Here we have a beer from Brasserie De La Senne that looks to recreate a traditional Belgian ale from the past.
This is a spelt saison, dry hopped and refermented in the bottle with a Brettanomyces yeast. It is rustic, unfiltered and unpasteurised, and represents what a saison would have been like around the 1920’s.
First thing of note for me is the Brett. I love that smell of funk, fruit, leather and wood. It is just a little fruity, with hints of peach and pineapple.
To taste it is crisp and light, with the carbonation bubbles dancing across your tastebuds. The malt body is grainy, with the spelt giving a certain nutty earthiness to the body. More of those Bretty characteristics with the early fruit just enough to invite you in. Then the yeasty funk takes hold and combines with the hops to really dry things out with a real bitterness.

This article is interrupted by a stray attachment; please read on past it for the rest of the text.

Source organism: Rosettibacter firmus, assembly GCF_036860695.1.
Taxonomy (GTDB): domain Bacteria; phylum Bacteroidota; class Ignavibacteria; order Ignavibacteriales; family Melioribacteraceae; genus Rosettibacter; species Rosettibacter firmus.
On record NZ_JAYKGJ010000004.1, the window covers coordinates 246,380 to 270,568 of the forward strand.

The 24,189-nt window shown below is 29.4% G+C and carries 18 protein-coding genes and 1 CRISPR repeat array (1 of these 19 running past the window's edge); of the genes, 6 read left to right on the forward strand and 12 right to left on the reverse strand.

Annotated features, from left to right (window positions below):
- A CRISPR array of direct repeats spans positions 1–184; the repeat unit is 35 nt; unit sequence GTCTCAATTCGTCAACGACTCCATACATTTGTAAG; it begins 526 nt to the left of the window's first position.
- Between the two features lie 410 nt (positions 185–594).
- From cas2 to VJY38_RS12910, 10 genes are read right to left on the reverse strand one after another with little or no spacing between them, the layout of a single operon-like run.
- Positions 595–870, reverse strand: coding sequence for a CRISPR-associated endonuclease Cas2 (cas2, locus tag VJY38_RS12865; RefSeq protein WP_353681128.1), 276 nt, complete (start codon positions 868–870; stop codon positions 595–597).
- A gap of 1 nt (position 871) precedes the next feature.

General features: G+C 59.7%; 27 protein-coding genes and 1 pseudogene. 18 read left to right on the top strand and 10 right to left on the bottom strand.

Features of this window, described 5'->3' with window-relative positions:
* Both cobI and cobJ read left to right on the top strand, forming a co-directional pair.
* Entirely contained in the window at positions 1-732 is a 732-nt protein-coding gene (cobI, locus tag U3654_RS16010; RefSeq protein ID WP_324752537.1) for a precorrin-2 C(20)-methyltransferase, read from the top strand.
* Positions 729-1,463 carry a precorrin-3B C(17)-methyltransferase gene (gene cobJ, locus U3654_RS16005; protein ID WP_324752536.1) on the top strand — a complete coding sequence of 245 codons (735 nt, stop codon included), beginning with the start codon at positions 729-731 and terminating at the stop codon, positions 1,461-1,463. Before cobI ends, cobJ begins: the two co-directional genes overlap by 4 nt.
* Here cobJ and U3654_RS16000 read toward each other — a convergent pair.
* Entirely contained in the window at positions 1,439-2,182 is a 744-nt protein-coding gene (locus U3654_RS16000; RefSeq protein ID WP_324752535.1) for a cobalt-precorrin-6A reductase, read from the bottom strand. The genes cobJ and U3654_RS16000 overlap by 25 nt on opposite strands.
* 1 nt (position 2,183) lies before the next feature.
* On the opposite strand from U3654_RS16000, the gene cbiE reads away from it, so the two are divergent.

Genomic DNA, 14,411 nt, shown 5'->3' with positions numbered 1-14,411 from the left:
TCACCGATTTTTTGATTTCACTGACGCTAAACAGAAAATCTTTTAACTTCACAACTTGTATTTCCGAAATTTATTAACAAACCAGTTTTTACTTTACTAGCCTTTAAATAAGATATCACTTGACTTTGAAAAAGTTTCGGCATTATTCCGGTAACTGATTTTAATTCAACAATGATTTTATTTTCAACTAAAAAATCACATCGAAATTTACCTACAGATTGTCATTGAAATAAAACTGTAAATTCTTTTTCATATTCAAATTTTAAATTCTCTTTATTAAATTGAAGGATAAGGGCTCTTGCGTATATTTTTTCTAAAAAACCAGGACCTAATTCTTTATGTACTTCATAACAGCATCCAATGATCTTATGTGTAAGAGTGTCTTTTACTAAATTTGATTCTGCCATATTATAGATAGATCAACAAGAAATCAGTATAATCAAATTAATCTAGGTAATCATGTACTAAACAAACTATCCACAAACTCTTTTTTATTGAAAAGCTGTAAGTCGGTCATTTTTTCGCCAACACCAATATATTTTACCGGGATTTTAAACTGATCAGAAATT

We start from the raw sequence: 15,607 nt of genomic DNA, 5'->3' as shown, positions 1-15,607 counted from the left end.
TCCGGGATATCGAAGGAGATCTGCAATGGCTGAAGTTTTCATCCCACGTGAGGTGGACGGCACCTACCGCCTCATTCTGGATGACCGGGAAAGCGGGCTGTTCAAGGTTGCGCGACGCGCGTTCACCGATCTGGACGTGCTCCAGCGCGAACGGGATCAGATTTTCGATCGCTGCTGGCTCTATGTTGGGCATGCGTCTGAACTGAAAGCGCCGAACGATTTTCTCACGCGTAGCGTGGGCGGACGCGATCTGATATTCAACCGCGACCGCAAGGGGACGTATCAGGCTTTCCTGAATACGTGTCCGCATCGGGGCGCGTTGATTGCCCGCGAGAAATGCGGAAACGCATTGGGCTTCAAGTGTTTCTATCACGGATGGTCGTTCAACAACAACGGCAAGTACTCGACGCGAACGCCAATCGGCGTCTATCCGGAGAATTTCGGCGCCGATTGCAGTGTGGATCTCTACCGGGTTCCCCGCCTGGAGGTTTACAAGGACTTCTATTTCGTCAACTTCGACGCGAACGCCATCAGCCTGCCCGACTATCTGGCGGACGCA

Every few sips the flavour would seem to change a little; a few times I tasted a little woody smoke note, but it would then disappear for a bit.
Its an interesting beer, and I love it when breweries re-create old styles to give us a glimpse (or at least their interpretation) of what beers used to be.